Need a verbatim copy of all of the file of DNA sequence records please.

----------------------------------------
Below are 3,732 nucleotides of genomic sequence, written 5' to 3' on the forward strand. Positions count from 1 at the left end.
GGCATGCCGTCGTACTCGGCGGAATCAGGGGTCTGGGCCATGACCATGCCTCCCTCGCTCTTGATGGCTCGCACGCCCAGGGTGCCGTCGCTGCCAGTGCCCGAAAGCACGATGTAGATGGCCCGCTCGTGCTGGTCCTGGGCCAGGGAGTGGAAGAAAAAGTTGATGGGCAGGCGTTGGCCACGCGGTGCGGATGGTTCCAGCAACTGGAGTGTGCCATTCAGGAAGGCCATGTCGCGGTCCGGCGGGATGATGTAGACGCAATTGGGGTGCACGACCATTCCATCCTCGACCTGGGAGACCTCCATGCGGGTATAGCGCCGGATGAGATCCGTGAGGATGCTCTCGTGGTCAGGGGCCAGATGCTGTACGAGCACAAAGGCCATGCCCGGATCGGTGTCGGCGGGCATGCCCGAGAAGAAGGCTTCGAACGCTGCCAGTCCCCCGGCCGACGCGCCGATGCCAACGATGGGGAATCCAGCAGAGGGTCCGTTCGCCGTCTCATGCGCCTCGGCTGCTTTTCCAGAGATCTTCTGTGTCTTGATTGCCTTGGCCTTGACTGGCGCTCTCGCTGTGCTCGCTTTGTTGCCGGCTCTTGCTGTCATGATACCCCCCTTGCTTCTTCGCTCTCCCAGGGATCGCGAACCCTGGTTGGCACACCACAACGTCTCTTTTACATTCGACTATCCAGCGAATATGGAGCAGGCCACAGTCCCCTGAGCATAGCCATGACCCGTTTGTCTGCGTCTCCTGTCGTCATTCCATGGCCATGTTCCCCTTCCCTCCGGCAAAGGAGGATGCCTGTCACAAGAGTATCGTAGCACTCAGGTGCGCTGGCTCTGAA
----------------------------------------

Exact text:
Below are 3,732 nucleotides of genomic sequence, written 5' to 3' on the forward strand. Positions count from 1 at the left end.
GGCATGCCGTCGTACTCGGCGGAATCAGGGGTCTGGGCCATGACCATGCCTCCCTCGCTCTTGATGGCTCGCACGCCCAGGGTGCCGTCGCTGCCAGTGCCCGAAAGCACGATGTAGATGGCCCGCTCGTGCTGGTCCTGGGCCAGGGAGTGGAAGAAAAAGTTGATGGGCAGGCGTTGGCCACGCGGTGCGGATGGTTCCAGCAACTGGAGTGTGCCATTCAGGAAGGCCATGTCGCGGTCCGGCGGGATGATGTAGACGCAATTGGGGTGCACGACCATTCCATCCTCGACCTGGGAGACCTCCATGCGGGTATAGCGCCGGATGAGATCCGTGAGGATGCTCTCGTGGTCAGGGGCCAGATGCTGTACGAGCACAAAGGCCATGCCCGGATCGGTGTCGGCGGGCATGCCCGAGAAGAAGGCTTCGAACGCTGCCAGTCCCCCGGCCGACGCGCCGATGCCAACGATGGGGAATCCAGCAGAGGGTCCGTTCGCCGTCTCATGCGCCTCGGCTGCTTTTCCAGAGATCTTCTGTGTCTTGATTGCCTTGGCCTTGACTGGCGCTCTCGCTGTGCTCGCTTTGTTGCCGGCTCTTGCTGTCATGATACCCCCCTTGCTTCTTCGCTCTCCCAGGGATCGCGAACCCTGGTTGGCACACCACAACGTCTCTTTTACATTCGACTATCCAGCGAATATGGAGCAGGCCACAGTCCCCTGAGCATAGCCATGACCCGTTTGTCTGCGTCTCCTGTCGTCATTCCATGGCCATGTTCCCCTTCCCTCCGGCAAAGGAGGATGCCTGTCACAAGAGTATCGTAGCACTCAGGTGCGCTGGCTCTGAA